Currently, the brand ‘Apple’ is worth anywhere between $145 billion to $170 billion if we were to take the various brand valuation reports. So in essence, if the company were to just hand over the name, logo and other attendant aspects associated with the brand to some company, it would in return get an amount which would be equivalent to the total foreign exchange reserve of the bottom 10 of the top 20 holders of the green back. That tells a lot about a private brand.
But I have a feeling going forward that this is unlikely to sustain. In the next half a decade or so, we will find newer brands upending Apple and the primary reason isn’t that the other brands i.e. Internet brands like Google, Facebook, Cisco would be doing exceedingly well but simply because Apple might falter going forward. Don’t get me wrong, I would be the last person wanting to see this as I really love the brand and would really be saddened, but then it appears that the writing is clearly on the wall. There are 3 strong reasons that I have and let us look at them in detail:
1st Reason: For the past couple of years, there has nothing cutting-edge that has come out of the Apple stable. There are no ‘wow’ products that have graced the Apple portfolio – something that made us sit up and take notice like an iPhone or an iPod or even an iPad. Most of these products were way ahead of the conventional realm that the customers were able to muster – they were due to a certain rigour in a blue-sky thinking. Most were of disruptive nature providing a massive change over the existing product lines. But the past few product offerings are just about providing delta changes over the existing products – be it own or competitors. A better camera or bigger screen doesn’t exactly ring the innovation bell. It doesn’t behove a company which calls itself intuitive and then goes and introduces products which are well just changing a few bells and whistles here and there and packing it nicely. Are we getting any where even closer to what we got when we had a dodgy and clunky candy bar phone in our hand and were introduced to a smooth and slick iPhone. Or for that matter had to fiddle with Walk-mans/Disc-mans with it’s cassettes and discs and in came a unit which had in-built songs and a nice way to toggle through? Highly unlikely, isn’t it?
2nd Reason: The 1st reason brings us to the 2nd important reason as to why Apple seems to run its course. Earlier it was always a strong intuitive power – perhaps the vision of Steve Jobs or the downright dogged disinterest he seemed to have for the consuming classes – that governed the product offerings. Hence, iPhones were available in just 2 colours and one format. ‘This is what I have – take it or leave it’ was the go-to-market spiel. Steve Jobs was legendary in his disrespect towards the proverbial conventional marketing approach – market consulting, research, test market etc. If it was a path-breaking product on the cutting edge, we should launch it in the market – never mind whether the customer is ready for it or not. Never even mind if the new launch is cannibalising our existing portfolio. The customer nearly always looked to take cues from the company rather than the other way round. And it was obvious, a company on the cutting-edge and which prided itself on innovation would necessarily look to lead and be a thought leader as compared to be a follower and try to understand the customer. An intuitive company necessarily has to understand the customer needs silently and provide them with a thought leadership.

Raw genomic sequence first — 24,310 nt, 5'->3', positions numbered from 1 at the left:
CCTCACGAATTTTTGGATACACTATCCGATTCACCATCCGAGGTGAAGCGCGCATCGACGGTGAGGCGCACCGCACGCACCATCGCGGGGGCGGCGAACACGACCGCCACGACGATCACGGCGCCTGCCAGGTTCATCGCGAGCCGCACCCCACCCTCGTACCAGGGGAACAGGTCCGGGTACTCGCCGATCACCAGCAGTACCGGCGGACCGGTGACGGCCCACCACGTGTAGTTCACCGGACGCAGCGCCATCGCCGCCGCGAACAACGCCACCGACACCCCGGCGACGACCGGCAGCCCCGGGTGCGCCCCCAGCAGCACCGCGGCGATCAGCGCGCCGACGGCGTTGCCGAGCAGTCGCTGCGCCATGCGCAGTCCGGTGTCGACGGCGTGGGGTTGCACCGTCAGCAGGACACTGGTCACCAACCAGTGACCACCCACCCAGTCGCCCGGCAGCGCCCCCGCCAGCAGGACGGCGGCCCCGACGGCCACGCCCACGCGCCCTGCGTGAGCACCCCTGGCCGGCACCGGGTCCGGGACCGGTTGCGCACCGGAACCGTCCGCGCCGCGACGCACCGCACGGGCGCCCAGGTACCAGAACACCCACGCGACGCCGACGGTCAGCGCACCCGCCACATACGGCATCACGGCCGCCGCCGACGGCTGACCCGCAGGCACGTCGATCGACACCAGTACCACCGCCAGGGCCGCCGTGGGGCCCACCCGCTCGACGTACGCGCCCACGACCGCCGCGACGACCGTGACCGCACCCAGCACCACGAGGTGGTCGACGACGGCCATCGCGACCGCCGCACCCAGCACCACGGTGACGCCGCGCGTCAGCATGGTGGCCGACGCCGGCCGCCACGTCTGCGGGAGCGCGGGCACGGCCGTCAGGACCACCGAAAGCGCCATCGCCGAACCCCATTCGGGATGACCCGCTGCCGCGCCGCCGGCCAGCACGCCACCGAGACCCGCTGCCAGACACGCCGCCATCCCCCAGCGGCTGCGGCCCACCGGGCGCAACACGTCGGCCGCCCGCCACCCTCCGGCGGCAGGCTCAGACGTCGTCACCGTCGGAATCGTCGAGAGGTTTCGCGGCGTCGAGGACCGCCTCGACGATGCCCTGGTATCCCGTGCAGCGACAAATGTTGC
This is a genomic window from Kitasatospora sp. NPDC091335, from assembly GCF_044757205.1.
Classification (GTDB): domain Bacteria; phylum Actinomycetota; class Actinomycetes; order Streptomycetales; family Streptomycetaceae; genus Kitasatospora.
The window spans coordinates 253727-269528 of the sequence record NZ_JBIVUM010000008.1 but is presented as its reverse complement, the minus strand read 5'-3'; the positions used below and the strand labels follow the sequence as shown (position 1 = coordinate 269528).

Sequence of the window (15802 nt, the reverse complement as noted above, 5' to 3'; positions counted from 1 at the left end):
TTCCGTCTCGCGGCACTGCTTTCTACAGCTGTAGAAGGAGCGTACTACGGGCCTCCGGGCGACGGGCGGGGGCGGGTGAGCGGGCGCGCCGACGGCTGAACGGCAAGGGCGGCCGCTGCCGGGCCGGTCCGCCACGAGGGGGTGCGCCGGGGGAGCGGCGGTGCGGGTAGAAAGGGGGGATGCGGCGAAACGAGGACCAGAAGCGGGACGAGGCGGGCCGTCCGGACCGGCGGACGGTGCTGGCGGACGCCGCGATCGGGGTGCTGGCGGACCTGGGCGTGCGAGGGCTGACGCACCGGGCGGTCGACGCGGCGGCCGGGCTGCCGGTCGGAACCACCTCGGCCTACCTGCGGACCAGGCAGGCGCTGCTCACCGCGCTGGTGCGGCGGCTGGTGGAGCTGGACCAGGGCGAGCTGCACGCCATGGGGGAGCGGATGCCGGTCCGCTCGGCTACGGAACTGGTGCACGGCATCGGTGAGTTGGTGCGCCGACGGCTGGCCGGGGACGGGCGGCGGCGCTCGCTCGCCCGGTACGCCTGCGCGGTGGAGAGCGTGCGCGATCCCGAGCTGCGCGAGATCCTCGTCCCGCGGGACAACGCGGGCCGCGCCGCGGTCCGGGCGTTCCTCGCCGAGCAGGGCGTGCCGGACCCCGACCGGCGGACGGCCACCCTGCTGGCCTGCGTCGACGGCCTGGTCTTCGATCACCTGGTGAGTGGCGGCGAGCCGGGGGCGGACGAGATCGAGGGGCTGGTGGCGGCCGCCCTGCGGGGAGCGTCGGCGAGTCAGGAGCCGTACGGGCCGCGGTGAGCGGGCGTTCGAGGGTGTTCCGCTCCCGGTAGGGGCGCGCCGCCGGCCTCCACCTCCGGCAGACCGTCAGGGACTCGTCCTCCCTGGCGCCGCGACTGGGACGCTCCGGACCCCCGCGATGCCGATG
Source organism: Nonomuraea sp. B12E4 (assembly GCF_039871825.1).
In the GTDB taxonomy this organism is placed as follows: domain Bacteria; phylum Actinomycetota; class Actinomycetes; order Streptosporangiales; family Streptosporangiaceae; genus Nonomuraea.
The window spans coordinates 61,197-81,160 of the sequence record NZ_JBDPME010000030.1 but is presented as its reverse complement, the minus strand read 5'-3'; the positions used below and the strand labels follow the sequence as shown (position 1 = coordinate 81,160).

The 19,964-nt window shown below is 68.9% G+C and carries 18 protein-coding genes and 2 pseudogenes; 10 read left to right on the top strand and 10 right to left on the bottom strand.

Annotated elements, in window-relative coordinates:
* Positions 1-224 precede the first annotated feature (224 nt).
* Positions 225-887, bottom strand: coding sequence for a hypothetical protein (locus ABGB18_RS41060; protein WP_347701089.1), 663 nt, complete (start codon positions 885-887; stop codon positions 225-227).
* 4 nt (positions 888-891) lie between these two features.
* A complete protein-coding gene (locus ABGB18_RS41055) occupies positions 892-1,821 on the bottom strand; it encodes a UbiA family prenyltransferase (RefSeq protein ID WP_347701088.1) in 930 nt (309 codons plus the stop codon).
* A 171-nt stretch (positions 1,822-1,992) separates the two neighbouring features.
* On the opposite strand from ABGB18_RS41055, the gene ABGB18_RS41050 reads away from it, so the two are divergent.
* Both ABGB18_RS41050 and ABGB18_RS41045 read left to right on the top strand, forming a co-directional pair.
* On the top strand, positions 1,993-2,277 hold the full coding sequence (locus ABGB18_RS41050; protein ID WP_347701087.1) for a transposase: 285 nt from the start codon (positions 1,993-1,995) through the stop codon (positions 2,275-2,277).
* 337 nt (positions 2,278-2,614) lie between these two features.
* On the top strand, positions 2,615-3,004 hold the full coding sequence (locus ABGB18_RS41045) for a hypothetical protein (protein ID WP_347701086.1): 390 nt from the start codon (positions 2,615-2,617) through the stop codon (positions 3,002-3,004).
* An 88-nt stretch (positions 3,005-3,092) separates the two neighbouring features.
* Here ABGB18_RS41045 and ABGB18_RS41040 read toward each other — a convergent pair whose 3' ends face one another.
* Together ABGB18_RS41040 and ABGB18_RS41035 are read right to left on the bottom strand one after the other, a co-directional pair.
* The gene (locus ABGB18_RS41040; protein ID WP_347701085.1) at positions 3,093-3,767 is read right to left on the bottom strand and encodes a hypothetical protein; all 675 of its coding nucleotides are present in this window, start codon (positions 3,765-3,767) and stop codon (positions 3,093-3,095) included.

Cut to now, where the Apple brought a bigger and an even bigger screen iPhone, not to mention an iWatch. Add the other embellishments – iPhone 5C, various SKU’s (colour options) and you have a portfolio which was going in to near about 10 (thus adding to the keeping cost of the channel)
Following customer’s whims and fancies is a difficult task – the customer wants a bigger screen on a mobile, albeit a smaller on a laptop and as of now it has not made up his/her mind on the size of the screen it loves on a tablet. Thus, following such an animal is fraught with risks and bound to increase the cost to the market – not to mention losing the air of cutting-edge-ness due to being a follower as compared to a leader.
Moreover, just recently Apple launched an iPad air similar to the Microsoft Surface (which it had launched a couple of years back). Something that was not lost on Microsoft too (a company like Apple trying to ape and copy products from its own stable). Since when did Apple start imitating products that others were hawking? This again is the sense that Apple had fallen in to the trap of following and not leading, of introducing what the customer wants now but perhaps afraid to introduce what the customer has little inkling of what it wants. A cutting-edge innovator cuts a very sorry figure when it chooses to follow; it isn’t in its nature. As is the rule of the jungle – the tiger leads but never follows – cause it doesn’t know what it takes to follow or how to follow. That then brings me on to my final reason.
3rd Reason: For the past couple of years Apple has been hoarding a huge cash from the profits that it has generated – cash that it is trying to meaningfully deploy but not been able to. Hence you find the various un-related business that Apple is trying to focus on – self-driving car, investing about a billion quids in completely unrelated business (Didi) and trying to up the service quotient of the company by introducing Apple Pay. So is Apple trying to pivot in to a service company, since going forward the pipeline of cutting-edge products seems dry?
The next few launches from the Apple stable will confirm or deny all of the above, till then it is for Apple to see and plan and for us Apple fans to just secretly wonder.